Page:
At least one part of Florida’s argument for a bust in the market for city living strikes us as flat out wrong:  Crime. Florida notes that murder rates have ticked up in a handful of cities (Baltimore, St. Louis, Milwaukee).  But that’s scant evidence for a claim that crime is “foremost” among the factors stymying the urban revival. The long term trend in urban crime has been downward for more than two decades, with the result that crime in most large cities is now half what it was in the 1990s. And if the crime argument made any sense, it ought to be accompanied by falling demand for urban living and declining rents (something we observed in cities when crime was a growing problem in the 1950s and 1960s). The crime conjecture is simply at odds with the steady growth in urban home values and rents we see in cities around the country.

Rather that proclaiming the end of the urban revival, Florida’s evidence really makes the case for a renewed national commitment to building more great urban neighborhoods. Surely, as Florida suggests, the urban revival is fragile.  It depends heavily on overcoming many of the institutional and policy biases that work against the growth and development of great cities.


The Week Observed, September 22, 2017

What City Observatory did this week

1. What price autonomous vehicles?  It’s easy to obsess about the cool technological details of autonomous vehicles: their sophisticated computers, LIDAR systems, and vehicle-to-vehicle communication. But for economists, the big variable determining their impact is likely to hinge on their price. There’s a wide range of speculation now about the prices that are likely to be charged for the per-trip use of autonomous vehicles operated as part of for-hire fleets. The cost might be as much as $1 per mile or as little as 15 cents.  Where it falls in this range will have a big impact on car ownership, transit operators, and cities.

2. How housing widens racial wealth disparities. As The New York Times reported last week, Americans greatly misperceive the black-white wealth gap; we think that black wealth is as much as 80 percent that of whites, but actually its more like 5 percent. We dig deep into the multi-decade trends in the black-white wealth gap; it turns out that we were closing that gap noticeably during the 1990s, but that it opened up again since 2000. A key factor explaining the deterioration in relative black wealth: the housing market. Households of color were less well-positioned to gain in the housing bubble, and were more vulnerable in its collapse, which produced a 42 percent decline in black median wealth. Promoting more widespread homeownership turns out to be a lousy way to try to reduce the racial wealth gap.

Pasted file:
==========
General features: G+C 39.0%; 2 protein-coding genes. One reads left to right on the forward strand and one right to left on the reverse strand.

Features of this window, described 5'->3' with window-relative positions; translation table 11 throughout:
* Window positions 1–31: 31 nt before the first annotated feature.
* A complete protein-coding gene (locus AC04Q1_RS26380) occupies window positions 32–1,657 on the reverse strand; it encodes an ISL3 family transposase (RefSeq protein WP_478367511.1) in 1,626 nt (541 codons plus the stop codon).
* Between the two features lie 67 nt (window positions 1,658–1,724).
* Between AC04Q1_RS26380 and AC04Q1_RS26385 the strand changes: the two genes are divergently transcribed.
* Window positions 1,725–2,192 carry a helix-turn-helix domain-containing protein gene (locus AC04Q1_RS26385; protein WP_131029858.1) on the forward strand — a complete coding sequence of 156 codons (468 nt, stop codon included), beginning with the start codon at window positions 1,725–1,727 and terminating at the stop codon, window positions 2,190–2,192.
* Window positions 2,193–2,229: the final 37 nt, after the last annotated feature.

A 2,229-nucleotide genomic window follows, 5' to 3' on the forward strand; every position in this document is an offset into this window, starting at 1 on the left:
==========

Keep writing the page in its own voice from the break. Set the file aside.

Must read

1. You can build your way to housing affordability. It’s a commonly repeated shibboleth: you can’t build enough housing to address affordability. But Sightline Institute’s Alan Durning argues that oft-repeated claim is flat-out wrong. Creating conditions where more supply can be built materially lowers housing costs. Durning marshals examples from around the US and around the world of cities that have liberalized restrictions, especially on building up, and shows that these places have measurably lower housing costs.

2. You’ll never be homeless in America, if you’re a car. A trenchant observation from Patrick Clark at Bloomberg Business Week; the number of three car garages built in the US exceeds the number of one-bedroom apartments. Moreover, at a rough average of 1,000 square feet, they’re comparable in size. It speaks volumes about American priorities that we have policies that subsidize larger homes (and their car storage facilities) in suburbs, while we have a decided shortage of affordable rental housing in the nation’s cities.

New Research